These four shafts, rising north and south, two by two, played a crucial role in the rituals that transported the deceased pharaoh to the heavens, where he became a star in the ‘other world’ of the Duat in Sahu‑Orion. Two other pyramids, at Dasjur, are also part of this sacred geography, representing two of the stars of the constellation Hyades. This constellation is connected to Seth, brother and enemy of Osiris. And to Horus, son and avenger of Osiris. So far the thesis of the authors of ‘The Orion Mystery’ (2).


Shiva Nataraja, the Dance of Bliss
NAKSHATRAS, the lunar mansions

Although Hinduism should not be called a ‘star religion’. the stars and planets have always played an important key role in the Hindu cosmology, mythology and doctrine. Indian astrology is possibly the root‑source of all Ear‑Asian astrology. Proof of this we find both in the internal character and functioning of the astrology itself, as well as in the role it has always played in the timing of rituals. All rituals are always performed in the stars that are connected to the presiding deity of the ritual. This practice has been part of the doctrine since earliest Vedic times (3).

Indian and Western astrology are based on the same principles, but their practical‑functioning is quite different. Where Western astrology is fully functioning on the basis of the solar calendar, Indian astrology functions on the basis of the lunar calendar. Therefore, besides using the solar zodiac of the 12 signs, Indian astrology also employs the asterisms or lunar mansions, called Nakshatras, which are 27 in number. They are located on or near the ecliptic, and some are part of the larger solar zodiac signs. The moon passes through the Nakshatras during the month, traver­sing approximately one asterism a day.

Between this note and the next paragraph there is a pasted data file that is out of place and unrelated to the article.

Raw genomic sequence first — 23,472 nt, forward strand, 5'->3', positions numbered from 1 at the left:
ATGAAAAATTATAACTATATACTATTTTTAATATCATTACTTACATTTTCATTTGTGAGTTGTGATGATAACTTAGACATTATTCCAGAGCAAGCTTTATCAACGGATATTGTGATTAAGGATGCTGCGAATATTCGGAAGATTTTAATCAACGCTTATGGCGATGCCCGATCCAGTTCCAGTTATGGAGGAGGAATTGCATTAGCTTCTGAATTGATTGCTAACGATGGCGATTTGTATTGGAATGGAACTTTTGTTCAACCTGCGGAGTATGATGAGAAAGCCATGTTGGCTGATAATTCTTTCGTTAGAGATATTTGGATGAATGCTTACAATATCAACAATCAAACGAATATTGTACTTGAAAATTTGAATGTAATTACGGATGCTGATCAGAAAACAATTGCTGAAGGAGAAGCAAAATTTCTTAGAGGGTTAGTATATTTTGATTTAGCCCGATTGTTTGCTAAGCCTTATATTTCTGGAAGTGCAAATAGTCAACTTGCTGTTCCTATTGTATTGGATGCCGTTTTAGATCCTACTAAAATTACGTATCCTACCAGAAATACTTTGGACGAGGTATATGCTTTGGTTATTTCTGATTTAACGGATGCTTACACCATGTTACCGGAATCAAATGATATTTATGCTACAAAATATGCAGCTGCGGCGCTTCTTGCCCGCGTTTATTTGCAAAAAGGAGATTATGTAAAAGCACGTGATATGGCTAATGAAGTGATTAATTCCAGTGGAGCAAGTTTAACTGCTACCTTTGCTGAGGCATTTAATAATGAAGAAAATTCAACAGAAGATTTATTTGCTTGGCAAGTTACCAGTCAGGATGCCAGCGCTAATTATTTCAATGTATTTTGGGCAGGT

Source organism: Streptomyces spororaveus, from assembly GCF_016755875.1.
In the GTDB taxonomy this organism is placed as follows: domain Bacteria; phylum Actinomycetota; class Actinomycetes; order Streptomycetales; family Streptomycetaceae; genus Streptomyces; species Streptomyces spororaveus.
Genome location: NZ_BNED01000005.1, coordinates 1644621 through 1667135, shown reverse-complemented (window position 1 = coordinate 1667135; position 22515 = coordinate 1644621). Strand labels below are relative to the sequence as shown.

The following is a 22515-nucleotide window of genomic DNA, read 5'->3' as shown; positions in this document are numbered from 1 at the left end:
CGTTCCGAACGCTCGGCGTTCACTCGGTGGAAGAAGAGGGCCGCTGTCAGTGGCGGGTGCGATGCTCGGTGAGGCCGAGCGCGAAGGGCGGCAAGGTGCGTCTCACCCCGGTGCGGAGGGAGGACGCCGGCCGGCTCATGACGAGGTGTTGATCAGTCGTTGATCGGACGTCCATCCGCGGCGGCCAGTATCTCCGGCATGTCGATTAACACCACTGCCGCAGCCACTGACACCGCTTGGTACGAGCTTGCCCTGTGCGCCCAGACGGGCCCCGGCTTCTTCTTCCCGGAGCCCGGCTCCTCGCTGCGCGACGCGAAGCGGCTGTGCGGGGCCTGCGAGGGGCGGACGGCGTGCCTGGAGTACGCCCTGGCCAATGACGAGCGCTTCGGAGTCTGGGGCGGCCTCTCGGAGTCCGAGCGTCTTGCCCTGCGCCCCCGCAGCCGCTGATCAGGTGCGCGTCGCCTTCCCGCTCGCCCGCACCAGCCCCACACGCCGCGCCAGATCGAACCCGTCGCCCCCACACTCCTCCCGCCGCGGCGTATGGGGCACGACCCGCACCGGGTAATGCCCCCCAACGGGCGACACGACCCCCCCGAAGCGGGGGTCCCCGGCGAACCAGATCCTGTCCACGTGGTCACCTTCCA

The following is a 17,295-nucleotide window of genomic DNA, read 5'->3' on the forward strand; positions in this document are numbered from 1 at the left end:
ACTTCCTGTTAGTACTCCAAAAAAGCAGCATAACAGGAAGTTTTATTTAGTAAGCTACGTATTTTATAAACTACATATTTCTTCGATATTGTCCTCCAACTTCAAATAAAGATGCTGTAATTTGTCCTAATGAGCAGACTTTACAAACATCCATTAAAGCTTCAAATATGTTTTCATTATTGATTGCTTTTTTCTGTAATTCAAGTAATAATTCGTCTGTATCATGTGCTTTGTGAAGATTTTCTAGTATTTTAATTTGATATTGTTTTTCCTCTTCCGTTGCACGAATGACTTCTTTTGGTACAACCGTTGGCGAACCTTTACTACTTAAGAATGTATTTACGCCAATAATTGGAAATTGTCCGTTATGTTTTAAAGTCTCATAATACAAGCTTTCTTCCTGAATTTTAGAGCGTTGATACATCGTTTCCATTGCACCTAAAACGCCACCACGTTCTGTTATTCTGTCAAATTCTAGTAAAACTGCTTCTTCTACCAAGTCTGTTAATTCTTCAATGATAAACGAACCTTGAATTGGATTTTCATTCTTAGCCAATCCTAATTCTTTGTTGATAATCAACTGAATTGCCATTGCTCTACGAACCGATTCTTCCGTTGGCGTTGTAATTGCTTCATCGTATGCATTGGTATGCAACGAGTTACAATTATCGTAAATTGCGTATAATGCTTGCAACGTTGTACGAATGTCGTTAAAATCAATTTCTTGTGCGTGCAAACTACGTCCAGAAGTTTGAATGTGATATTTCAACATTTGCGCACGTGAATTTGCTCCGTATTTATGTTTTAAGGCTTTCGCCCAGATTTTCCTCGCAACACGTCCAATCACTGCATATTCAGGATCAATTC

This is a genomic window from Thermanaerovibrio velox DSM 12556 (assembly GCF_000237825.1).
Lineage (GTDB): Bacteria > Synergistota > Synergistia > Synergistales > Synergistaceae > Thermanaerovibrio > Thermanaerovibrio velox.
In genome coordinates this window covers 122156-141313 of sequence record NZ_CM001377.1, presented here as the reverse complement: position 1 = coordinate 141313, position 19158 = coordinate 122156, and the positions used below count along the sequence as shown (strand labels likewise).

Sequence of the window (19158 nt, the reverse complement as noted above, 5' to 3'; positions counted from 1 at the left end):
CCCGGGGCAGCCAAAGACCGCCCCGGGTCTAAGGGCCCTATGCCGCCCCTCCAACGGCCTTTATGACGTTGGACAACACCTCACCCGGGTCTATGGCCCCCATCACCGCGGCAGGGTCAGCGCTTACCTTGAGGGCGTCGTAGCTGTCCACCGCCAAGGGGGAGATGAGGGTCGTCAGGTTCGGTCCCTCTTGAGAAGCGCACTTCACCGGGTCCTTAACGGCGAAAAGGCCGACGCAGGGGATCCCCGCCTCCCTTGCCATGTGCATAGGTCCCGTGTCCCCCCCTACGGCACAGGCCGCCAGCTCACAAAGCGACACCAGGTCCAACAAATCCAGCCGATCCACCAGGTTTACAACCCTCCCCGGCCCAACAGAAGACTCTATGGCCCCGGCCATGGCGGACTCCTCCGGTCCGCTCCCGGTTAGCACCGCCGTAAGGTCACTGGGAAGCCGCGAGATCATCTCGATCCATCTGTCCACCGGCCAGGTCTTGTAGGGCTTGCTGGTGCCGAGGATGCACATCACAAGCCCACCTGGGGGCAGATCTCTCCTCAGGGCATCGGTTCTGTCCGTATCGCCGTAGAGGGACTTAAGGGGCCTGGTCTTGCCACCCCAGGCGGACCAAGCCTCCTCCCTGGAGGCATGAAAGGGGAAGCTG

As all Hindu rituals, the Chariot Festivals of the Shiva Nataraja temple of Chidambaram, the temple in whose priestly community I was born and brought up. are fixed according to the solar zodiac and the lunar asterisms. The significant high‑point of the festival is the Abhishekam, or holy ablution, performed during the night between the 9th and 10th day of the festival. The other days of this 11 day festival are fixed relatively to this ritual. The Abhishekam of the mid‑winter festival takes place when the moon is in the asterism Arudra, in the month Margari, which is Dhanus Masam, or Sagittarius. In the western calendar this month falls between the middle of December till the middle of January.



Arudra is the Tamil word for the Sanskrit Ardra, which means wet, tender, moist, green, fresh etc. The ancient manuscripts and the oral tradition describe this asterism as one star, and as it having the shape of a human head. In terms of western astronomy it is the star Betelgeuse. In terms of the sacred geography formed by the Egyptian pyramids of the fourth dynasty, as described in ‘The Orion Mystery’, it is represented by the pyramid at Zawyat‑al‑Aryan.

Shiva Nataraja’s festival chariot